Amnesty International says it has received "credible reports" that Gambia executed nine death row prisoners on Thursday.
"More persons are under threat of imminent executions in the coming days," Amnesty International said.
President Yahya Jammeh had vowed to kill all 47 death row inmates by next month, in a national speech to mark the Muslim festival of Eid.
The last official execution in Gambia took place in 1985.
The African Union called on Mr Jammeh to renounce his plans after he made the announcement on Sunday.
But according to Amnesty International, nine people, including one woman, were removed from their prison cells and executed on Thursday night.
Three of those reportedly executed had been sentenced for treason, the group said in a statement.
"The decision of the Gambian President Yahya Jammeh to execute nine prisoners after more than a quarter of a century without execution would be a giant leap backwards," said Paule Rigaud, Amnesty International's deputy director for the Africa region.
She added that many of the death row inmates were political prisoners or have faced unfair trials.
A Gambian security source told AFP news agency that all 47 death row prisoners had been "transferred to one place".
Referring to President Jammeh, the source said: "The man is determined to execute the prisoners and he will do so."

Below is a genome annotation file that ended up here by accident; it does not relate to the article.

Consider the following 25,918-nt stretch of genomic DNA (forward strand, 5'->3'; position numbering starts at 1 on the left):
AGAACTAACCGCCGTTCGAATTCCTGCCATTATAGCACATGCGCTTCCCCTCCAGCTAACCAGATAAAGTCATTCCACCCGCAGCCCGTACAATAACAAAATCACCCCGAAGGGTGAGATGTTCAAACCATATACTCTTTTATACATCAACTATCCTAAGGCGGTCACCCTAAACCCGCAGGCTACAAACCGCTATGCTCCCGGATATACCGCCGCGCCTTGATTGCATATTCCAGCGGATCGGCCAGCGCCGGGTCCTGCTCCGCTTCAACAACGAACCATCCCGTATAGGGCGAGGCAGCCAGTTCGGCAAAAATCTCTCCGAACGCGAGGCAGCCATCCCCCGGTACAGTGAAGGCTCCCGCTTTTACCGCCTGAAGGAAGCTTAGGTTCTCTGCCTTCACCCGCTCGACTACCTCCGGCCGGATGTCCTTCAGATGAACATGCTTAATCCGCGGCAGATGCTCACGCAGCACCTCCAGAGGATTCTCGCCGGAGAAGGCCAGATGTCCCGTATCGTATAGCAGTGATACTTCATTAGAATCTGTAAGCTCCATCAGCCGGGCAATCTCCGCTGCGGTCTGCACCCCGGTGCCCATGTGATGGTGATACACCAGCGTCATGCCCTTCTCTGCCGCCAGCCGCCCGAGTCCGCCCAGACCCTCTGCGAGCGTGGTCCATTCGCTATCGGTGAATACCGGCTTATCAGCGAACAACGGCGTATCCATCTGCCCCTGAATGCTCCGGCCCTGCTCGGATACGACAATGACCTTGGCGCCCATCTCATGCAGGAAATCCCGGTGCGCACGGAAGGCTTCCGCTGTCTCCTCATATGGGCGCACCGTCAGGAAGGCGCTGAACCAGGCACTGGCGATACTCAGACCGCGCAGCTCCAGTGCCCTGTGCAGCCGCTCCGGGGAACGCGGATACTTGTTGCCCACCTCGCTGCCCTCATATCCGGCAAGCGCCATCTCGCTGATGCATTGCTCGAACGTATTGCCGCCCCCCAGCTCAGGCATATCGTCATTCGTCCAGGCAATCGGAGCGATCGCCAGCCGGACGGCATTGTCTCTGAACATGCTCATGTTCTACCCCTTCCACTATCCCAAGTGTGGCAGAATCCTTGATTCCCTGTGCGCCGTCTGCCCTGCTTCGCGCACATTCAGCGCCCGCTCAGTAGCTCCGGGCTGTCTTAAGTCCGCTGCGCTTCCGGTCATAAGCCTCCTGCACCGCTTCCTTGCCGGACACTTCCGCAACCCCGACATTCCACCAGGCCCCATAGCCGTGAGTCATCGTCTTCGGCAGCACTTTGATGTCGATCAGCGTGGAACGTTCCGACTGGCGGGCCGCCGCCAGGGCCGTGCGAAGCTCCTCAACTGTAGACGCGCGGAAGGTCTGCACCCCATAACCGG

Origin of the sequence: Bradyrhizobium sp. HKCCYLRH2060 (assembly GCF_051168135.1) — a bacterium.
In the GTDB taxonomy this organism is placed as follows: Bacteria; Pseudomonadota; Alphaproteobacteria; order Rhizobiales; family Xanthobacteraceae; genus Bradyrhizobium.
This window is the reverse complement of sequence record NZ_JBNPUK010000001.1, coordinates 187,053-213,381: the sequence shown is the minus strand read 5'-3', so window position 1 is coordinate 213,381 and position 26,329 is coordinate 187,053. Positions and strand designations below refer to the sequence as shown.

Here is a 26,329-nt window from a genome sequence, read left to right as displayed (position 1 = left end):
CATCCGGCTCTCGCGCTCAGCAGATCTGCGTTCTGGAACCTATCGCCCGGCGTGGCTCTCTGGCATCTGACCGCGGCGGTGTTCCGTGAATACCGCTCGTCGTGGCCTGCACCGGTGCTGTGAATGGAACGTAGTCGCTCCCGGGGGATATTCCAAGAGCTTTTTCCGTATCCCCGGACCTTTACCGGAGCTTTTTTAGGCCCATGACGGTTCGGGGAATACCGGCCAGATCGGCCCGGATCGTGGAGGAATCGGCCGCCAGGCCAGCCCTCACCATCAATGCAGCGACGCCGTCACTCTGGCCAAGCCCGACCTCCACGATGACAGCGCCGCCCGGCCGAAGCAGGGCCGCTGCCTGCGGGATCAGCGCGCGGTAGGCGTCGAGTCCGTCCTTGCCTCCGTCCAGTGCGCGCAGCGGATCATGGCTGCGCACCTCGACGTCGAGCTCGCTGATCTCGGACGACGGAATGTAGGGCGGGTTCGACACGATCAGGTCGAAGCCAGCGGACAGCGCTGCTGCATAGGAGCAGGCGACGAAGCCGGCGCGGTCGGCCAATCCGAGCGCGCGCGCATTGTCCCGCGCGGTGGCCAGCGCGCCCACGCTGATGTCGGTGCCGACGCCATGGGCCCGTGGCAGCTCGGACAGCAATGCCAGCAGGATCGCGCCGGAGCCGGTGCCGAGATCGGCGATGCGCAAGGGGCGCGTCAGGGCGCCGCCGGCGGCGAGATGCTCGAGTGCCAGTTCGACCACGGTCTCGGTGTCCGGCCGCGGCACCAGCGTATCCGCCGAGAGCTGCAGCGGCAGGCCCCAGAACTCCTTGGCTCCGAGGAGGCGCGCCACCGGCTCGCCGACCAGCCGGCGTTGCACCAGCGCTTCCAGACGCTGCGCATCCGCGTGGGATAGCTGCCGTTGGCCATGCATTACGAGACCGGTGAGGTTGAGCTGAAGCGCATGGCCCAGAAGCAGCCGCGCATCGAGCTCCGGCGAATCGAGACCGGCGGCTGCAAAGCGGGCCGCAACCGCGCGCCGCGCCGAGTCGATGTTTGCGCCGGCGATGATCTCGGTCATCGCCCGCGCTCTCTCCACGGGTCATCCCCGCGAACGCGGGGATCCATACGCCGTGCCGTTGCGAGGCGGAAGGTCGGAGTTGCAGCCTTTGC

The death penalty was abolished when former President Dawda Jawara was in power but reinstated in 1995 shortly after Mr Jammeh seized power in a military coup.
"By the middle of next month, all the death sentences would have been carried out to the letter; there is no way my government will allow 99% of the population to be held to ransom by criminals," President Jammeh said in an speech on Sunday, which was broadcast on national television the next day.
In response, Benin's President Thomas Boni Yayi, who is the current chair of the African Union, sent his foreign minister to Gambia.
"After having learned of the imminent execution of a number of prisoners sentenced to death, President Yayi, who is very concerned, wished that President Yahya Jammeh not carry out such a decision," Beninois Foreign Minister Nassirou Bako Arifari told BBC Afrique.
Mr Jammeh's human rights record has often been criticised by international organisations, with particular concerns over press freedom.
Last year, after winning a fourth term in office in widely criticised polls he told the BBC that his critics could "go to hell" because he feared "only Allah".
The tiny West African state is a popular tourist destination.